Sensorimotor adaptation has traditionally been viewed as a purely error-based process. There is, however, growing appreciation for the idea that performance changes in these tasks can arise from the interplay of error-based adaptation with other learning processes. The challenge is to specify constraints on these different processes, elucidating their respective contributions to performance, as well as the manner in which they interact. We address this question by exploring constraints on savings, the phenomenon in which people show faster performance gains when the same learning task is repeated. In a series of five experiments, we demonstrate that error-based learning associated with sensorimotor adaptation does not contribute to savings. Instead, savings reflects improvements in action selection, rather than motor execution.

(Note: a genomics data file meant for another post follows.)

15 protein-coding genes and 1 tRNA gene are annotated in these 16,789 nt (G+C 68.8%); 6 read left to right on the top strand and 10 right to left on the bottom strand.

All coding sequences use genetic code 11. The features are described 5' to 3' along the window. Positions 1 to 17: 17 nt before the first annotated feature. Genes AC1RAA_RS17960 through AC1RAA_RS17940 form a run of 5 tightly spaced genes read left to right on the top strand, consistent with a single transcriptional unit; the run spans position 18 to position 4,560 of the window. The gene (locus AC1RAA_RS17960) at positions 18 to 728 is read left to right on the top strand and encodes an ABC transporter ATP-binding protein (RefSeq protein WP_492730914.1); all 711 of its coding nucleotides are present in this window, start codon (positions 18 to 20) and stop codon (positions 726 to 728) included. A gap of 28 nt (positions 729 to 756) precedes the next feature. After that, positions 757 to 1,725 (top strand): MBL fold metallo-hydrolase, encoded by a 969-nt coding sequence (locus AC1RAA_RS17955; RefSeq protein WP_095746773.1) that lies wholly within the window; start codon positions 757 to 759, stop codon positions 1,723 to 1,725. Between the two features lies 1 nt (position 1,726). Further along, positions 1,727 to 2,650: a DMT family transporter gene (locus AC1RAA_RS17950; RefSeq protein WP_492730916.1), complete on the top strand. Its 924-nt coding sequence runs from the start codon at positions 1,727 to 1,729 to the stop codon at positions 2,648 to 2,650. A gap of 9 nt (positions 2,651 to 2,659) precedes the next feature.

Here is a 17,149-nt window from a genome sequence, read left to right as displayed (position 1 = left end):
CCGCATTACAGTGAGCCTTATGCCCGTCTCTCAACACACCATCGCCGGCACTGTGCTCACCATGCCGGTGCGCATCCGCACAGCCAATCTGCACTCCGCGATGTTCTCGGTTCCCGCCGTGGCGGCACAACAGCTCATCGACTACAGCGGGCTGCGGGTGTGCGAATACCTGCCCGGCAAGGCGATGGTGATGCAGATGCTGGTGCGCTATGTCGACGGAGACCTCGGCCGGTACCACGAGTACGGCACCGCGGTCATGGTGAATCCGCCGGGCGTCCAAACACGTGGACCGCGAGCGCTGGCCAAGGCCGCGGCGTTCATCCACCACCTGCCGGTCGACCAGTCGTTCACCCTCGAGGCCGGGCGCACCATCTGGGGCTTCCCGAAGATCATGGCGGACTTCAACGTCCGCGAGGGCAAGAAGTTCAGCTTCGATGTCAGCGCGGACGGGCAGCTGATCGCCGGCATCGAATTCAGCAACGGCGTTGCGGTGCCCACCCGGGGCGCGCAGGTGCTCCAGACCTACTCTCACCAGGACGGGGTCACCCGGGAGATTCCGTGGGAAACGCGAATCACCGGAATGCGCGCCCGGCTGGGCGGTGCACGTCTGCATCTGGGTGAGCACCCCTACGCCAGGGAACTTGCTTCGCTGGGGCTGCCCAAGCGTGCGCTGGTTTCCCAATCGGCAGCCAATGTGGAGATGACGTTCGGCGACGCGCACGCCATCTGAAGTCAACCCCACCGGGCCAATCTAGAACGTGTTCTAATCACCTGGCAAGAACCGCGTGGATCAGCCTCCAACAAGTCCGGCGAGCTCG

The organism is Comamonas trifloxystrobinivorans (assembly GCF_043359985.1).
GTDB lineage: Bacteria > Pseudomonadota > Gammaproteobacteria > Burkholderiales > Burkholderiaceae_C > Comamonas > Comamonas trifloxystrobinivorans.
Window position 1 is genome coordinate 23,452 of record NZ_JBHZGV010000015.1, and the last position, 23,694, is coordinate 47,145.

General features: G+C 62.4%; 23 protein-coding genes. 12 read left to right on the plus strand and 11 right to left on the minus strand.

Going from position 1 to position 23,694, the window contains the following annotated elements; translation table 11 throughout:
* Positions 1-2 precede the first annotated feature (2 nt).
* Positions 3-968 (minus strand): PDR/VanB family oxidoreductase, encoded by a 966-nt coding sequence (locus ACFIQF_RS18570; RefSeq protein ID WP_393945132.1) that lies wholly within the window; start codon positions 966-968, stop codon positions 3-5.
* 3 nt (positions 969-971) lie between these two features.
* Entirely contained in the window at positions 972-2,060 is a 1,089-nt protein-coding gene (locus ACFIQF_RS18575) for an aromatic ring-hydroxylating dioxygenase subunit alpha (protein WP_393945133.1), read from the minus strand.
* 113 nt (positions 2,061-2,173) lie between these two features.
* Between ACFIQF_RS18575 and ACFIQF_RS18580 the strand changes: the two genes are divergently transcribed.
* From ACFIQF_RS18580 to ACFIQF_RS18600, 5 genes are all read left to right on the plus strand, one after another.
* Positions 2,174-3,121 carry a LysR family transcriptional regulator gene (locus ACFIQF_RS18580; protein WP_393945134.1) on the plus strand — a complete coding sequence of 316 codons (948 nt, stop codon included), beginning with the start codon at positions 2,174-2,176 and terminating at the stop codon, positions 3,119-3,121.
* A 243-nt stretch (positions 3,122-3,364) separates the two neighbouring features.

- motor learning